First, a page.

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When the eye isn’t distracted by a variety of colors, it can focus on intricate details, such as the texture of this tree bark.  I’m not 100% certain on the identity of this tree – it’s branches were well above my head and all tangled with other trees’ limbs – but I think it’s a dogwood. 

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Here’s a view back down on the swamp from the end of this circular trail.  Yes, I see the green holly leaves at the right and the golden gum leaves at center left.  Don’t they look wonderful against all of those browns?

And now, because it’s my blog and I can, a list of some of the beautiful browns I saw today:

acorn

tan

beige

caramel

walnut

maple syrup

copper

umber

russet

sepia

taupe

wheat

rust

auburn

otter

cardboard

mink

kraft paper

fawn

mahogany

cinnamon

football

clove

oatmeal

brown sugar

molasses

khaki

cafe au lait

terra cotta

Feel free to add some of your favorite browns to my long list by submitting them as comments!

Mushroom Mysteries & Fungus Fails

My Saturday hike at Flag Ponds was fungally fruitful.   

(Get the awesome pun??  Because mushrooms and other visible fungi are the fruiting parts of the main body, or mycelium, of the fungus.  My family says my mom-jokes are even worse when I explain them, whereas I think they’ve got real pun-tential.)

My mushroom identification skills, however, still leave much to be desired.  There are at least 10,000 different species of mushrooms/fungi in North America.  I can reliably identify about five.  And that’s just not going to cut it on an average hike.  

The stakes are even higher for mushroom foragers who intend to eat what they find.  A misidentified mushroom in your stomach could mean a trip to the emergency room.

When trying to identify a mushroom, amateur mycologists must note myriad details, beginning with:

  • The shape, texture, moisture level, and color of the cap (pileus),
  • The shape and color of the stalk and whether or not it has a “veil”,
  • Whether the underside of the cap (where the spores come from) is smooth or has gills, tubes, or teeth, and
  • What kind of spore print the cap makes.

I took no caps home to make spore prints.  Knowing that the visible mushroom is only the fruiting body of the larger mycelium, I didn’t mind plucking a few to get a better look at, and photo of, their underside – I figure this is no worse than picking a flower or leaf – but I draw the line at taking home pieces of nature from a nature park.  I couldn’t do it.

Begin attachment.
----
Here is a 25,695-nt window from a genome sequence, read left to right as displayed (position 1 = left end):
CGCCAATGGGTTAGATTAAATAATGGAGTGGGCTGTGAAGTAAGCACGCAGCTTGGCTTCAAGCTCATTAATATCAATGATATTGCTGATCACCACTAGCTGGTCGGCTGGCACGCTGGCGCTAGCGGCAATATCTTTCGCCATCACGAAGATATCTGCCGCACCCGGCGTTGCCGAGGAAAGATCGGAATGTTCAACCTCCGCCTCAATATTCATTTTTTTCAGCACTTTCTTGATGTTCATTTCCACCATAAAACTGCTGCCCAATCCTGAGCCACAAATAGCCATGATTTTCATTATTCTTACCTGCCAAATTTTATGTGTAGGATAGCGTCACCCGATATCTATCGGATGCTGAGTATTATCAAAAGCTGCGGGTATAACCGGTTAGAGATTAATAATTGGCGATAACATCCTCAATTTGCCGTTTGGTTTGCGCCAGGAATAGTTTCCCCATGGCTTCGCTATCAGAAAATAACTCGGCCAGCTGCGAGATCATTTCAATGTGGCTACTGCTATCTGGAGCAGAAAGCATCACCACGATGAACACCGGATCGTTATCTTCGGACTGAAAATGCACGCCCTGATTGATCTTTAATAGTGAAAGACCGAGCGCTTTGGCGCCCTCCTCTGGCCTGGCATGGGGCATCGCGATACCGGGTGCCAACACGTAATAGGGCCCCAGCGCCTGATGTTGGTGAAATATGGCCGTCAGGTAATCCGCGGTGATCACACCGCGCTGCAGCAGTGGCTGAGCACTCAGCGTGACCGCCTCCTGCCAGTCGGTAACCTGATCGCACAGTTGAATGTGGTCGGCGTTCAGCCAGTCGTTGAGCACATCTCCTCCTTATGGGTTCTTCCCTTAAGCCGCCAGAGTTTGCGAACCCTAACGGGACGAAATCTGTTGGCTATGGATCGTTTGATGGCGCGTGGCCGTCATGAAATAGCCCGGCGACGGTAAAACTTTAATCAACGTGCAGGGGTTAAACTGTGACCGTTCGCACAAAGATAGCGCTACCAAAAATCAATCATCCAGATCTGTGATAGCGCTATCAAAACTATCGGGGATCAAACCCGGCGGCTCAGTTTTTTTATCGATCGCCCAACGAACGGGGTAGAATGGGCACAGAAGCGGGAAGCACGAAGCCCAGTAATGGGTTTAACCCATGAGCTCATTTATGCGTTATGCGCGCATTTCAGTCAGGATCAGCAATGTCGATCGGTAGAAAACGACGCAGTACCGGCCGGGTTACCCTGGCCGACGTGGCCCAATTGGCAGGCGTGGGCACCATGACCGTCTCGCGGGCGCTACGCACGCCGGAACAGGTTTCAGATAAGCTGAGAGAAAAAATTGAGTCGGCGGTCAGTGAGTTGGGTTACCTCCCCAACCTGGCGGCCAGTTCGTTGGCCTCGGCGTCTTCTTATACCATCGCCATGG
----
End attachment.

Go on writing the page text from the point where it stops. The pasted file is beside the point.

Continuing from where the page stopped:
So, here are the mushrooms I found and the rudimentary identifications that I was able to make with the help of my National Audubon Society Field Guide to North American Mushrooms and the wonderful MycoKey Fungus Identifier website.  Click on the photos to read the full captions.

I cannot identify either for sure.  Seriously, I got nuthin’.

 

Maybe in the parchment fungus family?  I so badly need a fungus friend to guide me.

 

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Finally, one I know!  This bright yellow, delicate, slimy beauty is witches’ butter.  It is edible, but used in soups rather than to butter bread.

 

Fail.

 

Just enough success to keep me going!

 

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Check out this convoluted beauty!  It sure looks like a Bladder Cup. . . only it’s not yellow.  And it’s not growing on manure.

The mushroom gods are, for sure, laughing at me now.

 

Getting lucky with commoners.

 

 

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So, I may not be able to identify them to genus and species, but I’ve observed enough to know that there are at least four different fungi in this square foot of rotting log:  the delicate, dark brown mushroom sticking up just above center, the Clinker polypore coating the wood in a dark brown/black char, the false-turkey-tail-or-possibly-other-parchment-fungus in the upper right quadrant, and the three cute cup fungi lined up on the center right.

If you, too, are prone to fungus fails, take heart in the following quote:

“Think like a queen.  A queen is not afraid to fail.  Failure is another steppingstone to greatness.” – Oprah Winfrey

I think I’ll go adjust my crown and forage for a few more fungus websites.

Pretty in Pink

So, as it turns out, even slime can be pretty.